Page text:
Lisa Ryckman is a reporter for the Rocky Mountain News. Her report on the Columbine school shooting won the 1999 SDX Award for Deadline Reporting.

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Newspaper/Wire Service: Circ Over 100,000

Stephanie Desmon and Antigone Barton, The Palm Beach (Fla.) Post, “Single shot in face kills popular English teacher”

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Once again, it had happened.

A shooting at a community school.

This time, it was a seventh-grader at a middle school in Florida. He walked into a classroom at 3:25 p.m. and shot a popular English teacher in the face, killing him.

Stephanie Desmon and Antigone Barton headed up The Palm Beach Post's coverage of the shooting. Managing editor John Bartosek described the report as, "a classic deadline news story about an all-too-familiar American tragedy." But the stories were more than typical, and they were completed in less than eight hours.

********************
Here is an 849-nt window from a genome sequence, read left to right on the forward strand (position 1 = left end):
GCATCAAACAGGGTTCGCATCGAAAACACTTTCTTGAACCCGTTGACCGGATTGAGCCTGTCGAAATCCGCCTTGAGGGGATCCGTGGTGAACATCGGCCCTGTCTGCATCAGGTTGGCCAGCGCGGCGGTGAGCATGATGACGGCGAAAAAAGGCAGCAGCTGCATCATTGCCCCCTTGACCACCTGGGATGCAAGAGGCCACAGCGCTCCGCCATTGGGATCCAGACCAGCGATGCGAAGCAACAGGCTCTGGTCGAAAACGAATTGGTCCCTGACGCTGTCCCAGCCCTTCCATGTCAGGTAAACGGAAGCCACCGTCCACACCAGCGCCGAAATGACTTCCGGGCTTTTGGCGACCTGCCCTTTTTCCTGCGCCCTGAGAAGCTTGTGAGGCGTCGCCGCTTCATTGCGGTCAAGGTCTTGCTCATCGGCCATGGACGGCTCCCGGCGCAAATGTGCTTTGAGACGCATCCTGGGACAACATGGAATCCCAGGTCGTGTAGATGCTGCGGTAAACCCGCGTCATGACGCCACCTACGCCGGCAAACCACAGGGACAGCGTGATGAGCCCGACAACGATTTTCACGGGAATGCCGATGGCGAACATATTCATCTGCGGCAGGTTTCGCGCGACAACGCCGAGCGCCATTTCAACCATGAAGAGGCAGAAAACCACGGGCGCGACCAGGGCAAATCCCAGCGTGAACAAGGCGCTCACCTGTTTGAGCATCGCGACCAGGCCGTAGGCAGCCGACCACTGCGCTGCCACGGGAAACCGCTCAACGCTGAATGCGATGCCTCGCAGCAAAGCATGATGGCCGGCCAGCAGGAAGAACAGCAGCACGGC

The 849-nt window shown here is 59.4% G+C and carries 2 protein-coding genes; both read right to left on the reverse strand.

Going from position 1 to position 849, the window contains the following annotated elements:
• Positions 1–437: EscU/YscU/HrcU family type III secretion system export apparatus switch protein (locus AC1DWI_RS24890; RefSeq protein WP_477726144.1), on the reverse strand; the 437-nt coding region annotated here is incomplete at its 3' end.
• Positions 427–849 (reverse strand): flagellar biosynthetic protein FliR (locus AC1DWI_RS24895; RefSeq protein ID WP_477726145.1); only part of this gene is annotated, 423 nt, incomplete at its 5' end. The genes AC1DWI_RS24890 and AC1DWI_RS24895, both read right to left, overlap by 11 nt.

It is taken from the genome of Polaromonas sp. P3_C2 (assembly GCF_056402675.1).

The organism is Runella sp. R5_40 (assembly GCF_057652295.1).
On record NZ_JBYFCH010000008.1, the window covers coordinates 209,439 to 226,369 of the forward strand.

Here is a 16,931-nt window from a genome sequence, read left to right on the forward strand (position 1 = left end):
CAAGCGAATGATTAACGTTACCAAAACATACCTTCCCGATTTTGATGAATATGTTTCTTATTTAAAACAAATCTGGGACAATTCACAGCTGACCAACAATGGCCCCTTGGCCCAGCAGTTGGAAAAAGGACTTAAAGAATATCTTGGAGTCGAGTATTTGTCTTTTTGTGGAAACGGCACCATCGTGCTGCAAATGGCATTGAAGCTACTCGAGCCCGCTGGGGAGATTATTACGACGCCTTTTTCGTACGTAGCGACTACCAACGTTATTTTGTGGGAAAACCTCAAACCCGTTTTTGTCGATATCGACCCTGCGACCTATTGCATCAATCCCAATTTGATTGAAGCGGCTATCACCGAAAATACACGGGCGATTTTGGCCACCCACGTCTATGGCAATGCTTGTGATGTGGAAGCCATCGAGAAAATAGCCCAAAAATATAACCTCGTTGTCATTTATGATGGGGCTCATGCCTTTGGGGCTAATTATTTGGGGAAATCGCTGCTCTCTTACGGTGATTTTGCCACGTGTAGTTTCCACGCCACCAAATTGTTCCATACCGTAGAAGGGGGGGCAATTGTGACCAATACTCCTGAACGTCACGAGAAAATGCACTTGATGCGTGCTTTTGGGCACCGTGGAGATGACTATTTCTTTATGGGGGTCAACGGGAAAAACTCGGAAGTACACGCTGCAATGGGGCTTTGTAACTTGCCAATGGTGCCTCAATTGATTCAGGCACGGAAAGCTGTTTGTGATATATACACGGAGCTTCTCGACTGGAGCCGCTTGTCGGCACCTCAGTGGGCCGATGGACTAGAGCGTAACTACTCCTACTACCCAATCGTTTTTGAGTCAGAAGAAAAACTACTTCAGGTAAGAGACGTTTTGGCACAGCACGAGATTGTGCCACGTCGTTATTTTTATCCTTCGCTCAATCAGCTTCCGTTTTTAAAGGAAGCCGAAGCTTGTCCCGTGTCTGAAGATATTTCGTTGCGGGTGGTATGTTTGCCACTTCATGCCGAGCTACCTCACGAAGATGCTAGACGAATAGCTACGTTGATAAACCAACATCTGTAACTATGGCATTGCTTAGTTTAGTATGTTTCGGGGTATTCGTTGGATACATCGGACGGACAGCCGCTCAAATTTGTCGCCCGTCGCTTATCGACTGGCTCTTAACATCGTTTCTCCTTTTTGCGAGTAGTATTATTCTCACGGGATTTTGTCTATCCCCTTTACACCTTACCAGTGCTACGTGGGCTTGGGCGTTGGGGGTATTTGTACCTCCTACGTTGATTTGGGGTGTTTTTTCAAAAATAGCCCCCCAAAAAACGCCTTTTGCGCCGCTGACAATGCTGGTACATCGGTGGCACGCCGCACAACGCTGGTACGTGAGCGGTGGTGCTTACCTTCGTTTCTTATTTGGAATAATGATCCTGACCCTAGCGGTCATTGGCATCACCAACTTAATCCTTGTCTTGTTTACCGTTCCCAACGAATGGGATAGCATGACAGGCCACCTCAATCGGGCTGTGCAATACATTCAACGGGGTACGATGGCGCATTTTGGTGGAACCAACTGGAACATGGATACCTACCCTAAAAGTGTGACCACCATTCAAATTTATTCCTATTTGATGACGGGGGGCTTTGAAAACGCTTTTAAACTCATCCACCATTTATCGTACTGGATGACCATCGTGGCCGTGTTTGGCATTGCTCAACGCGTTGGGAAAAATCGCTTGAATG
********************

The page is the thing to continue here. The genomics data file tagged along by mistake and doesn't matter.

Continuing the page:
Eighteen reporters researched, reported and wrote about the day's events, filling more than five pages of the next day's paper. The lead story summarized the events of the day. More information followed, including a timeline of the shooting, a review of other recent school shootings, an examination of the safety precautions already in place at the school, and a piece about the type of handgun used in the shooting.

Reporters continued the day's coverage with an emotion-filled story about students’ and parents’ reactions to the shooting. They also wrote about the shooter, 13-year-old Nate Brazill. Students, teachers, friends and relatives described a child that no one had expected to turn violent.

Other reporters told of slain teacher Barry Grunow, describing him as "a teacher of noble ideals and unconventional ways." To get this piece, writers worked under cruel deadline pressure, talking with coworkers, supervisors, students and even some of Grunow's former teachers. The teacher profile was so full of sources and anecdotes that "you felt like you really knew him," said a contest judge.

Coverage also included an editorial and an interview with a local television anchor about the difficulties involved in reporting breaking news like the school shooting. They reviewed the live coverage and the mistakes that had been made and talked with news directors and general managers about their stations' policies and actions.